my current time budget but would be happy to see someone else do it.
Just a nice piece of work with strong phylogenetic/functional context
recognizing 7 trophic diversifications in the line of coelurosaur
monophyly and superimposed on 3 radiation events (Cretaceous, post
K/T, and an Oligocene transition event.

Zweers, G.A., J.C. Vanden Berge & H. Berkhoudt. 1997. Evolutionary
   patterns of avian trophic diversification. Zoology, 100:25-57.


A quick note by the dissenters (and there's always room for dissenters
or we're a religion):

Martin, L.D. & Z. Zhou. 1997. Archaeopteryx-like skull in Enantiornithine
   bird. Nature  389:556.


And finally papers from the last 3 issues of Palaios, a nice journal.

Avanzini, M., S. Frisia, K. Van den Driessche & E. Keppens. 1997. A
   dinosaur tracksite in an early Liassic tidal flat in northern Italy:
   paleoenvironmental reconstruction from sedimentology and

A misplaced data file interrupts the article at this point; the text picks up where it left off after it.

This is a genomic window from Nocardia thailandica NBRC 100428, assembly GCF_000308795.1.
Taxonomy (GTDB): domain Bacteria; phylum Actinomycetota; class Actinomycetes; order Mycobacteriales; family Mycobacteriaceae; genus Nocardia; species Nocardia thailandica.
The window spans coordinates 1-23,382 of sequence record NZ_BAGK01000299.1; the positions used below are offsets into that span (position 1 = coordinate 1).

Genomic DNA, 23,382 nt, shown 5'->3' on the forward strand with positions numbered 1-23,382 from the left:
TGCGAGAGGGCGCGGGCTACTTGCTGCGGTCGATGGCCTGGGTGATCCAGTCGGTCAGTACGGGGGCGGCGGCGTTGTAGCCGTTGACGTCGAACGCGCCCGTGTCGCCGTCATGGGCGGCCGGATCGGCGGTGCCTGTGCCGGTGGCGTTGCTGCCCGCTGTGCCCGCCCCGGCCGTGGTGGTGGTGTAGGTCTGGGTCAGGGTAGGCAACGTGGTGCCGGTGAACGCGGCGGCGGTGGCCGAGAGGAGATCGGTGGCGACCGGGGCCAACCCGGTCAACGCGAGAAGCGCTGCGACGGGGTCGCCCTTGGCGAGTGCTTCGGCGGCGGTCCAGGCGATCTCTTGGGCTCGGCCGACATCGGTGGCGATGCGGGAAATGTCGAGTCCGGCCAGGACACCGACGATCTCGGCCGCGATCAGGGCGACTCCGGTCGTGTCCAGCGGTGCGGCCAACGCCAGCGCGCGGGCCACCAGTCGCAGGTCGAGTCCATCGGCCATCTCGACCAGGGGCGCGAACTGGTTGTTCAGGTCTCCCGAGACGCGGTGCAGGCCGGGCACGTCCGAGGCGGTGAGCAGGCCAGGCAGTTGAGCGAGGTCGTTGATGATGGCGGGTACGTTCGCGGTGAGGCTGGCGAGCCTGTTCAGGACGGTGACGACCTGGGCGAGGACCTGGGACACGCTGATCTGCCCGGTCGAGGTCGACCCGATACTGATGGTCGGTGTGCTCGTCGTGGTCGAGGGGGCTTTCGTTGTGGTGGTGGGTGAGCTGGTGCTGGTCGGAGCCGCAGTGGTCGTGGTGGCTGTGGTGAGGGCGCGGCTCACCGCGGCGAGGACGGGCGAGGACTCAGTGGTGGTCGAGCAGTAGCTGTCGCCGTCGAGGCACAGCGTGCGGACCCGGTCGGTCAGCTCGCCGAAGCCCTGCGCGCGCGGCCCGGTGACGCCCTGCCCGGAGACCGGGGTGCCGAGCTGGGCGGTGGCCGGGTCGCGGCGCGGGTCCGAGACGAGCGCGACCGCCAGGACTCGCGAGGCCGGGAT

geochemistry. Palaios, 12(6):538-551.

Detailed paleoenvironmental analysis of an Italian tracksite.

Hayward, J.L., S.D. Folsom, D.L. Elmendorf, A.A. Tambrini & D.L. Cowles.
   1997. Experiments on the taphonomy of amniote eggs in marine
   environments. Palaios 12(5):482-488.

Includes dino and other eggs and suggests eggs are more common in
marine environs than thought. Look for them.

Trueman, C.N. & M.R. Palmer. 1997. Diagenetic origin of REE in vertebrate
   apatite: a reconsideration of Samoilov and Benjamini, 1996. Palaios
   12(5):495-497.
Samoilov, V.S. & C. Benjamini. 1997. On possible causes of trace
   element enrichment In dinosaur remains: a reply. Palaios 12(5):497-498.

As the titles suggest..


And finally,

Graham, S.A., M.S. Hendrix, R. Barsbold, D. Badamgarov, D. Sjostrom,
   W. Kirschner &  J.S. McIntosh. 1997. Stratigraphic occurrence,
   paleoenvironment, and description of the  oldest known dinosaur
   (Late Jurassic) from Mongolia. Palaios, 12(3):292-297.

As the title suggests. The dino is tentatively referred to Mamenchisaurus.

Have a good one.

Ralph Chapman